When will this happen?
Provisionally, on May 22.
Establishing Houses of Parliament
Electing the president isn’t the only thing that will happen on this day. In terms of the law, within 14 days of the IEC declaring the results of the election, the Houses of Parliament must be established. This happens at the first sittings of each of these Houses – the National Assembly and the National Council of Provinces.
According to the Constitution, Chief Justice Mogoeng Mogoeng has the power to determine the dates and times of these first sittings and presides over key aspects of them.
“Following consultations between officials of the Office of the Chief Justice (OCJ) and Parliament, the first sitting of the National Assembly is provisionally set for 22 May. The Chief Justice will officially declare the date of the first sitting in due course,” reads the statement from Parliament.
At this sitting, Mogoeng will preside over each member’s swearing-in or affirmation of faithfulness to the Republic of South Africa and obedience to the Constitution. The National Assembly may be constituted of no fewer than 350 and no more than 400 members. He will also preside over the election of the speaker of the National Assembly, who will preside over the election of the deputy speaker.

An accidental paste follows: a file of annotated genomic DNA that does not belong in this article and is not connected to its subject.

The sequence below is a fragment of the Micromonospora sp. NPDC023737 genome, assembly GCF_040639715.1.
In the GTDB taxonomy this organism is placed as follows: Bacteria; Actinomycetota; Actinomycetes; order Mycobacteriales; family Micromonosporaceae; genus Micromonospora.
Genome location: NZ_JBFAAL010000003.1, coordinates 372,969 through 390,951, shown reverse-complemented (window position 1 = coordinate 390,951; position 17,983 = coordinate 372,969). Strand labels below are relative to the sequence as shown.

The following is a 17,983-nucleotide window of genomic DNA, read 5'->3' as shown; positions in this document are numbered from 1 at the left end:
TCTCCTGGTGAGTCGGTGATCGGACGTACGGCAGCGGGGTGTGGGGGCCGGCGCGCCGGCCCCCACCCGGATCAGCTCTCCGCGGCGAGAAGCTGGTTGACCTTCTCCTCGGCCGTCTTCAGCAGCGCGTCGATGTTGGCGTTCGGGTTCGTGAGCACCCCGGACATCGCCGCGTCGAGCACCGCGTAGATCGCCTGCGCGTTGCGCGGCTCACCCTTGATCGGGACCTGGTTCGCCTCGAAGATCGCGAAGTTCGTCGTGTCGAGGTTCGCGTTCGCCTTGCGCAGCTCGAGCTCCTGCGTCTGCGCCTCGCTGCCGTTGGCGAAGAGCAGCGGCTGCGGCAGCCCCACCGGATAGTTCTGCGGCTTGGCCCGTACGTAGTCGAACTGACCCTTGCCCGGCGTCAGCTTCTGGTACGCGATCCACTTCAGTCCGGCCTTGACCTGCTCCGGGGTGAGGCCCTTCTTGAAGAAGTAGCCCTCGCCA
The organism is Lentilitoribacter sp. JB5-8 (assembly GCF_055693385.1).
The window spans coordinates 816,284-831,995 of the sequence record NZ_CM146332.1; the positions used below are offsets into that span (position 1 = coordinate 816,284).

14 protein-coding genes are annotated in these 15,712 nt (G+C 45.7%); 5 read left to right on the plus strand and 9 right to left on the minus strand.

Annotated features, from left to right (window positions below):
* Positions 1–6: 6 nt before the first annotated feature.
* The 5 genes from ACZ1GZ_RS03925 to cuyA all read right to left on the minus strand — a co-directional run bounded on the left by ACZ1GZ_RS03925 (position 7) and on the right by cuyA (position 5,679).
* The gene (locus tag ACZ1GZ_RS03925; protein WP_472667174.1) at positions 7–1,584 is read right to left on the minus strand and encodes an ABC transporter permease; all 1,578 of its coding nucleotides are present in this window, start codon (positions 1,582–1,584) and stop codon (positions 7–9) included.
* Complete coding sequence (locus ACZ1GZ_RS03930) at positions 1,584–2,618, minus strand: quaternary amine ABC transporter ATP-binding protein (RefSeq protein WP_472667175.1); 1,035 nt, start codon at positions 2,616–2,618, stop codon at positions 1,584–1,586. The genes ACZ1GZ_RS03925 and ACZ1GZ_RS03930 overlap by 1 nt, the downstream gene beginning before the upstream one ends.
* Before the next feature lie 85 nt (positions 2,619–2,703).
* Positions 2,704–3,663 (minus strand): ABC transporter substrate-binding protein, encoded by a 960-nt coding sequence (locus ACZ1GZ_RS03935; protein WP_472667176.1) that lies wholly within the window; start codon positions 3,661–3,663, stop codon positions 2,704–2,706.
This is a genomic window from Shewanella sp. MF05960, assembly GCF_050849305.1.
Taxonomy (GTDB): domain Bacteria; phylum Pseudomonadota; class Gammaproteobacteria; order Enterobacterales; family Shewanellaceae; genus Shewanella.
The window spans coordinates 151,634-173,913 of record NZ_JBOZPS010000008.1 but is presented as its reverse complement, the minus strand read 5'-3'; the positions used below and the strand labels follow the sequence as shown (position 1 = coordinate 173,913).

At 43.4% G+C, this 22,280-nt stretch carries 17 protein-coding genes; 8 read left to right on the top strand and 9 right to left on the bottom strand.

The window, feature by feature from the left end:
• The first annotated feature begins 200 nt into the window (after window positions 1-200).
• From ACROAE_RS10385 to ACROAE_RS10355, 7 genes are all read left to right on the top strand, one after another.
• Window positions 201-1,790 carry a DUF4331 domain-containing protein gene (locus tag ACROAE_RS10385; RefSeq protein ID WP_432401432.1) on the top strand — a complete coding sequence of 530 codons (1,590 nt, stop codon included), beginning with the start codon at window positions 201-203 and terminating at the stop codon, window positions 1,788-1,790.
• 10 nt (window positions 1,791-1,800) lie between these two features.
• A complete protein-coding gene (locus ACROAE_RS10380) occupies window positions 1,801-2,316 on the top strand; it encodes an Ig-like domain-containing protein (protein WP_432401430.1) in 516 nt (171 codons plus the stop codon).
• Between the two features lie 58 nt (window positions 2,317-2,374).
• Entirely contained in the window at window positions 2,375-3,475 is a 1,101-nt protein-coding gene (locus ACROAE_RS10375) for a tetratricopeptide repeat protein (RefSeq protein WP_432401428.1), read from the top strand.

The Chief Justice will then preside over the election of the president, selected from among the Members of Parliament in the National Assembly. The president, once elected, ceases to be a Member of Parliament and must take up an office within five days of being elected.
This happens when the President-elect, at the presidential inauguration, swears or affirms faithfulness to the Republic of South Africa and obedience to the Constitution and later announces the composition of the Cabinet.
And what about the National Council of Provinces?
Filling the NCOP’s 90 seats works a bit differently.
The NCOP consists of 90 provincial delegates – 10 delegates for each of the nine provinces. This means that each province is equally represented in the NCOP.
A provincial delegation consists of six permanent delegates and four special delegates, according to Parliament’s website.
The nine provincial legislatures appoint the six permanent delegates from its members. The four special delegates consist of the premier of the province and three other special delegates assigned from members of the provincial legislature. They are selected by each province from Members of the Provincial Legislature (MPLs) and are rotated depending on the subject matter being considered by the NCOP. The premier of a province is the head of the province’s delegation but he or she can select any other delegate to lead the delegation in his or her absence.